Consider Thermal Mass in Addition to R-Value of a Log Home
Log home enthusiasts argue that in measuring comfort one should not only consider the "R" value of the building walls and roof but also the thermal mass of the building. High thermal mass (provided by the mass of solid logs in a log home) means that the building will be slow to change in temperature.
We agree that overcoming drafts and un-wanted air leaks is the first priority for making a building comfortable and for reducing heating or cooling costs in cold climates. INSULATION R-Values & Properties provides detailed estimates of the insulating values and properties of various insulating materials.
A large thermal mass in any building tends to make temperature changes occur more slowly than in structures lacking that feature. As a result, occupants of solid log homes often assert that they find their building very comfortable in both heating and cooling seasons.
Log Slab Sided Log Home Insulation R-Values
Slab-log sided homes such as the one shown here and discussed in detail at Slab Log Cabin Siding are generally built over conventional wood-frame walls that allow conventional wall insulation.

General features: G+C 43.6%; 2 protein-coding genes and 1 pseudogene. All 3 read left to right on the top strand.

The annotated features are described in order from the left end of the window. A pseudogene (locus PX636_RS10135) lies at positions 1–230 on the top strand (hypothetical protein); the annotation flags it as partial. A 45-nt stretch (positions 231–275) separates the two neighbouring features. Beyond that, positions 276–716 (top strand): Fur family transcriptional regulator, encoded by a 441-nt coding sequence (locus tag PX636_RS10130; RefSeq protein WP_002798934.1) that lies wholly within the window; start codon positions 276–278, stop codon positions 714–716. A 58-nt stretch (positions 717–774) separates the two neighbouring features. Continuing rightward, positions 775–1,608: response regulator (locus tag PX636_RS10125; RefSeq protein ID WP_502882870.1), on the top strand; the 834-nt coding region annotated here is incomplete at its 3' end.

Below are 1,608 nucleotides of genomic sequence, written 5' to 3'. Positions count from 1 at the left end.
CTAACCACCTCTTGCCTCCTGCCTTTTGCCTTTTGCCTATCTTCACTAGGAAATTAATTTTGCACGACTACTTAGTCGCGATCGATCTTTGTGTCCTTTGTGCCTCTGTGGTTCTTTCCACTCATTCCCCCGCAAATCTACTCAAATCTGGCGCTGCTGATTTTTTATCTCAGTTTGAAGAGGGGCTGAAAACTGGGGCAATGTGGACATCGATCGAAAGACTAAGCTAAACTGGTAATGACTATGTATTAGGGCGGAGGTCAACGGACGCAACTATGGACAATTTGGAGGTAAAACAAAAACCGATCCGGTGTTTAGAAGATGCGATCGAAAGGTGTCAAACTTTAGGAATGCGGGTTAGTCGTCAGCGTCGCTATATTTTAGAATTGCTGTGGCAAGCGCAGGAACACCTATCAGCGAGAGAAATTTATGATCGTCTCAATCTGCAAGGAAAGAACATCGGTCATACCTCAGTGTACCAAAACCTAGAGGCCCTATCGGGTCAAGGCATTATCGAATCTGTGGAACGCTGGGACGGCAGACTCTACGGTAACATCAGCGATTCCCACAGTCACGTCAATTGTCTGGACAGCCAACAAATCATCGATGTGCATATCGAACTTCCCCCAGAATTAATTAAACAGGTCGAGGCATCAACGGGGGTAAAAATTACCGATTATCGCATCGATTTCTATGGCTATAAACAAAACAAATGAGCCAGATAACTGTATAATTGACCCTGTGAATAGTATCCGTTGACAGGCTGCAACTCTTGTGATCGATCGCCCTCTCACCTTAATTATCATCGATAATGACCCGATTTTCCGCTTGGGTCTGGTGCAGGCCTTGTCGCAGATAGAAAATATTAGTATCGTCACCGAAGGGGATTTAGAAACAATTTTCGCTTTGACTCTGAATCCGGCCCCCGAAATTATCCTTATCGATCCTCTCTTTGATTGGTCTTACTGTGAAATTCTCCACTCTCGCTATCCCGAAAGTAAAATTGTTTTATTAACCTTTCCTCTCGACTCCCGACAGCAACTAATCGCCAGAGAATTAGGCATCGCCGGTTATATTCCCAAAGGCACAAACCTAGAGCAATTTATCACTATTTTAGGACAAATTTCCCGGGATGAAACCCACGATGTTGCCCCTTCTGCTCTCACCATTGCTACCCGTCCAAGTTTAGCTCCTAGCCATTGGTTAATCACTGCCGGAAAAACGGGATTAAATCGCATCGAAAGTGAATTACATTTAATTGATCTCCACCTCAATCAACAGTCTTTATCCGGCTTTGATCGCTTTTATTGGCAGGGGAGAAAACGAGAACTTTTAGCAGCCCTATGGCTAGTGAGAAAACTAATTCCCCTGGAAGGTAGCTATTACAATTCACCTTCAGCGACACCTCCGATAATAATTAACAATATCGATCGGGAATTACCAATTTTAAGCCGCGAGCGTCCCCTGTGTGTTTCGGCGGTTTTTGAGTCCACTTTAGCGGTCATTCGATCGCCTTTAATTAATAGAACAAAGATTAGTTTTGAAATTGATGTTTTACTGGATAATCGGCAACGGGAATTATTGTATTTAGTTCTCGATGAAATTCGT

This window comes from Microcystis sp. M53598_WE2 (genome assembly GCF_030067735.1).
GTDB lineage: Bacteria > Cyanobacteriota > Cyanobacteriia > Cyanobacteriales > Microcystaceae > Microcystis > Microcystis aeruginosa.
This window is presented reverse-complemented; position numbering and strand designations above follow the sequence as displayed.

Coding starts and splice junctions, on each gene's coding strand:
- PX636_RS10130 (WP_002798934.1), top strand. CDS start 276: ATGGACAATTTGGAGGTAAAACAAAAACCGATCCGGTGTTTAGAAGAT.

This cabin was renovated using 2x6 wall studs to permit extra in-wall insulation as well as the application of solid foam insulation on its exterior walls. The walls of this building were framed to about R-20. Very important as well, the builder did a great job assuring that the home would be draft free.
After a horribly incompetent installation of an in-floor radiant heat system (by the same builder who did so well on framing and insulation) we had to abandon the heating system for this Minnesota cabin. Luckily the cabin is so tight and well insulated that we discovered that we could heat it for at least three seasons using just a few portable electric baseboard heaters. See RADIANT HEAT Floor Mistakes to Avoid.
Readers whose homes are drafty, leaky, or otherwise too cold and who have high heating bills should also see these air leak articles: AIR BYPASS LEAKS, AIR LEAK DETECTION TOOLS, AIR LEAK MINIMIZATION, and AIR SEALING STRATEGIES.
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Frequently Asked Questions (FAQs) about log home insulation and the insulating value of solid logs